Tariff reductions are tax cuts, but Bush also championed tax rate cuts, which helped spark a period of prosperity that led to the creation of 8 million jobs, despite his inheritance of an economic downturn and the trillion-dollar shock of the September 11 Attacks. Not only inflation, but also interest rates were low, thanks to Bush's monetary policies.

Bush's energy policies brought increased conservation by the federal government, tax benefits for nculear, clean coal and atlernative energy, increased oil drilling in the Gulf of Mexico and a broader lifting of the moratorium on off-shore drilling. Access to Libya and Iraq's oil helped prevent further price increases. Unlike Clinton, Bush avoided the temptation to tap the Strategic Petroleum Reserve for economic (read political) reasons. He also avoided overregulation based upon predictions of climate change.

Bush made some modest progress towards deregulation, except for the ill-conceived Sarbanes Oxley Act, and tort reform. His labor policies shifted the U.S. from an anti- to a pro-business position. For example, he allowed competition for federal contracts instead of only awarding them to businesses with labor unions.

Bush appointed conservative judges. Indeed, his Supreme Court appointments may turn out to be the greatest of any modern president.

Bush promoted the right to keep and bear arms, which the Supreme Court affirmed, and terminated a federal gun buy-back program.

The 43rd President was the most successful one thus far at promoting the right to life: he banned funding of abortions as part of foreign policy, banned partial birth abortions and signed the Fetal Homicide bill into law, among other measures. Bush also cracked down on human trafficking and child pornography. His relatively aggressive anti-drug policies contributed to a significant reduction in drug abuse among youth. The Bush Administration also cracked down on organized crime. The Gambino crime family, for example, has been decimated.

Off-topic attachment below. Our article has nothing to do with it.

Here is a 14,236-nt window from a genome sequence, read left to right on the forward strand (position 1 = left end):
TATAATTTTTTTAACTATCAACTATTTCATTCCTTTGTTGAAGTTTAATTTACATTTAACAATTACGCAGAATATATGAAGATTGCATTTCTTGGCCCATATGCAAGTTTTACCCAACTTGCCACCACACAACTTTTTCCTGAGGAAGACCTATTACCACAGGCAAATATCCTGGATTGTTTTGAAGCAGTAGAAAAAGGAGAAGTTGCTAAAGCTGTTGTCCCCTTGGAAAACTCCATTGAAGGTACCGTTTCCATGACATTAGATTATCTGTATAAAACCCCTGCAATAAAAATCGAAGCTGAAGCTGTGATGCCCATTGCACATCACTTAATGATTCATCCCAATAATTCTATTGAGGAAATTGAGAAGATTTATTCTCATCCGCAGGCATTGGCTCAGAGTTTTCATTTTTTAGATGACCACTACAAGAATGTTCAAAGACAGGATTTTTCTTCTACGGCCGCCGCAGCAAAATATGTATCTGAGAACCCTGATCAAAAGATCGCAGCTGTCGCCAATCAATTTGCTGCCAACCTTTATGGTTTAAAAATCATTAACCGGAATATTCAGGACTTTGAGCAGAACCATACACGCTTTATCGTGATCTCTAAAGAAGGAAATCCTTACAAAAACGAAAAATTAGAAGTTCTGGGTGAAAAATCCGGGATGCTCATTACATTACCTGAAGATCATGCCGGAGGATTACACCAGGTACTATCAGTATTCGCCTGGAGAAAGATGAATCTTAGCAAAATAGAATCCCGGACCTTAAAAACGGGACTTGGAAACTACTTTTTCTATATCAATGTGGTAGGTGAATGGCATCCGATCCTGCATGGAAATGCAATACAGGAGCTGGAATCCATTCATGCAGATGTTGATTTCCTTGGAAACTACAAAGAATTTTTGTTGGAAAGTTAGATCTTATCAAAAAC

Bush's education reforms established the principle of accountability and changed the emphasis from education to learning. His reforms contributed to modest improvements in math and reading test scores among public school students.

Although Bush has not been successful in completely eliminating North Korea's nuclear program, his increase in U.S. and U.N. sanctions on the Hermit Kingdom, his diplomatic pressure through the Six-Party talks and his internationally-aided interdiction on the high seas of North Korean contraband have encouraged North Korea from continuing its program. As with North Korea, judgment in regard to Iran, upon which Bush increased U.S. and U.N. sanctions, will have to be reserved.

The major failure of Bush's presidency was the massive increase in federal debt. However, the increase was in part the necessary price of improving the military and fighting the War on Terrorism. Federal revenues had been depressed by the inherited economic downturn and the September 11-sparked recession, but Bush's pro-growth policies increased revenues and thereby minimized the debt as a percentage of gross domestic product. Bush's giveback of the federal suprlus contributed to that prosperity by freeing up for the American people money that had been hoarded by the federal government.

More disappointing was the increase in the overall size of the federal government because of his education reforms, Medicare prescription drug benefit and return of massive farm subsidies, among other things, without the elimination of many significant federal agencies or programs, as well as an increase in the complexity of the tax code.

Although it is too early to judge Bush's response to the recent fiscal crisis, it appears that his Administration's policies have helped to prevent the recession from becoming a depression. That judgment will depend partially on whether the massive federal interventions are temporary or permanent, let alone successful.